WASHINGTON (AP) — They are among our most personal daily decisions: what to eat or drink. Maybe what to inhale.
Now that the government's banning trans fat, does that mean it's revving up to take away our choice to consume all sorts of other unhealthy stuff?
What about salt? Soda? Cigarettes?
In the tug-of-war between public health and personal freedom, the Food and Drug Administration's decision to ban trans fats barely rates a ripple.
Hardly anyone defends the icky-sounding artificial ingredient anymore, two decades after health activists began warning Americans that it was clogging their arteries and causing heart attacks.
New York, Philadelphia, a few other localities and the state of California already have banned trans fat from restaurant food.
McDonald's, Taco Bell and KFC dropped it from their french fries, nachos and chicken years ago.
The companies that fill grocery shelves say they already have reduced their use of trans fat by nearly three-fourths since 2005.
Growers are promoting new soybean oils that they say will eliminate, within a few years, the need for partial hydrogenation, the process that creates trans fats still used to enhance the texture of some pie crusts, cookies and margarine.
Mostly, Americans' palates have moved on, and so have their arguments over what's sensible health policy and what amounts to a "nanny state" run amok.
When they aren't feuding over President Barack Obama's health care law, state politicians are busy weighing the wisdom of legalizing marijuana. Already 20 states and the District of Columbia have authorized it for medicinal use. Voters in Colorado and Washington state approved smoking pot just for fun.
The FDA is taking heat for delays in coming out with new rules on regular-old tobacco cigarettes under a law passed in 2009. There are the new e-cigarettes to worry about, too. More than 20 states have banned stores from selling electronic cigarettes to minors, but the federal government has yet to take them on.
New York Mayor Michael Bloomberg's attempt to stop restaurants from selling sodas larger than 16 ounces, and the federal government's efforts to impose healthier lunches on school kids are causing more of an uproar than the trans fat ban.
Still, Jeffrey Levi, executive director of the nonprofit Trust for America's Health, says a national trans fat ban is "a big deal." After all, the FDA estimates it will prevent 20,000 heart attacks and 7,000 deaths a year.
Levi doesn't see it as evidence that federal regulators are suddenly on a roll, however.
"There are other areas where regulation is sort of stuck — everything from nutrition labeling to food safety to the tobacco regulations that have not seen the light of day," Levi said.
Talk of new government regulation typically stirs up libertarians and conservatives. Yet the trans fat ban hasn't provoked much beefing.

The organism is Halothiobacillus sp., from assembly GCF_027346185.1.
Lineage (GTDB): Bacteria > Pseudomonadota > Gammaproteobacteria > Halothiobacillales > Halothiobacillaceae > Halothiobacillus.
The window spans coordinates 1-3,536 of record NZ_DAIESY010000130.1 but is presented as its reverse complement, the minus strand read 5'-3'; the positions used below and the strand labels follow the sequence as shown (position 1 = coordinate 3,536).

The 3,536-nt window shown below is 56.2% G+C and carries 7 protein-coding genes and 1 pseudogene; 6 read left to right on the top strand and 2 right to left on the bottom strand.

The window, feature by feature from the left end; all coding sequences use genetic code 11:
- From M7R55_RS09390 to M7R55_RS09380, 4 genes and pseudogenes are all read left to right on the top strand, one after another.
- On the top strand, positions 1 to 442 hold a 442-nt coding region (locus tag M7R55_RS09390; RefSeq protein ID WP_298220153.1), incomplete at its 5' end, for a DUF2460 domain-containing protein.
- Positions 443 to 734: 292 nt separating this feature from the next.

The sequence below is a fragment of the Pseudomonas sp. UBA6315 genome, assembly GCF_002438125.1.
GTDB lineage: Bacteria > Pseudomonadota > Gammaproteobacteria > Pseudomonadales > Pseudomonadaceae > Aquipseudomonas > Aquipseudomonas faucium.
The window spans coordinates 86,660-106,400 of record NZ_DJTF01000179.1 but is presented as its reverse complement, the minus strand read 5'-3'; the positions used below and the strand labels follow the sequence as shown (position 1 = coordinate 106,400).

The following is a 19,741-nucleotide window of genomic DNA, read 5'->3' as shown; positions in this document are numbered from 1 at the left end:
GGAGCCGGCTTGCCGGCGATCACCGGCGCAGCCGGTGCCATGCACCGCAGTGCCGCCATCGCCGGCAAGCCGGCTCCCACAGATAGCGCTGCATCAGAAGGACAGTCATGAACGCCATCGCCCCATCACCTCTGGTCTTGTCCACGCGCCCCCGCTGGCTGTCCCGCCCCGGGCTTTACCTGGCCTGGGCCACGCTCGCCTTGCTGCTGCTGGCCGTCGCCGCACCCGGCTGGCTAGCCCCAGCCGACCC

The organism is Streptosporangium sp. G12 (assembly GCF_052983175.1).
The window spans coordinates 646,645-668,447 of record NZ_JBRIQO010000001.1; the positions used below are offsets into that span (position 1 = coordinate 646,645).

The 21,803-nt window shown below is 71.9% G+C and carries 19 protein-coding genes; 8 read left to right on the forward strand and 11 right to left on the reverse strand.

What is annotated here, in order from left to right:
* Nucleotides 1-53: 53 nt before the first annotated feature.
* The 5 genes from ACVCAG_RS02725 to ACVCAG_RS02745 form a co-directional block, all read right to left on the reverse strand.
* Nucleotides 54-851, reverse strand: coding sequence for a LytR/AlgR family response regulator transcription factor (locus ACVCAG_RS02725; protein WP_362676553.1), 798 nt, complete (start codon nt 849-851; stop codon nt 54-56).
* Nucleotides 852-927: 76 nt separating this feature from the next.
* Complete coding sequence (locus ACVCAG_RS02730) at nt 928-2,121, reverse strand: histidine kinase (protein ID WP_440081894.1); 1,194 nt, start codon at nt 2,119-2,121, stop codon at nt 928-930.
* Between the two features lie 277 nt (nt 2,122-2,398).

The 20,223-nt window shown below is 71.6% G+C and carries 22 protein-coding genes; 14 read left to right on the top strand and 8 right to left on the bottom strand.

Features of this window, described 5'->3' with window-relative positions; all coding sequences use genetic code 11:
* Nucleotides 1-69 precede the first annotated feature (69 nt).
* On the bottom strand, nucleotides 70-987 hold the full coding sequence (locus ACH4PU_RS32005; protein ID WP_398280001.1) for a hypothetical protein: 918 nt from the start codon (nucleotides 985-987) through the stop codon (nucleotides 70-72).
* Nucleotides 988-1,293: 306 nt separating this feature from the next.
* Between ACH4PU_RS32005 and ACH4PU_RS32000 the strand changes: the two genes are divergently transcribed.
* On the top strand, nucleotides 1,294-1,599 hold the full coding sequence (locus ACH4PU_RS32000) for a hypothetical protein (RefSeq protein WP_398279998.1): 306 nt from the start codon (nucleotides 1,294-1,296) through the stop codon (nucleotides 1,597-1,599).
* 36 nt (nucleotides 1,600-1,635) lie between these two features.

Radio host Rush Limbaugh groused that bureaucrats shouldn't regulate what people eat because it's "none of their business" and research on nutrition keeps changing. After all, sticks of margarine made with trans fats used to be recommended as a healthier alternative to butter.
Heritage Foundation research fellow Daren Bakst, who specializes in agriculture issues, blogged that the FDA is "ignoring the most important issue: the freedom of Americans."
A few fans of ready-to-spread cake frostings and microwave popcorn that still contain trans fat griped via Twitter.
They don't have to worry immediately.
The FDA must consider comments from the food industry and the public before it comes up with a timeline for phasing out trans fats, also known as partially hydrogenated oils. It could take years to get them off the market.
Michael Jacobson, executive director of the nonprofit Center for Science in the Public Interest, has been warning about the dangers since the early 1990s. Advocacy by the center helped persuade the government to add trans fat to nutrition labels beginning in 2006.
That created consumer pressure on food companies to find tasty ways to replace partially hydrogenated oil with less harmful fats. The companies' success helped clear the way for the government to consider a trans fat ban, he said.
"It's a little bit of an exception, in that it's so harmful and it was so widely used," Jacobson said, "and there are substitutes so that people can't tell the difference when it's removed."
Next on Jacobson's wish list is something that would be much harder for industry and the FDA to accomplish: reducing the salt in processed foods.
"There are estimates that it's causing around 100,000 deaths prematurely every year in this country," he said. "That is just huge."
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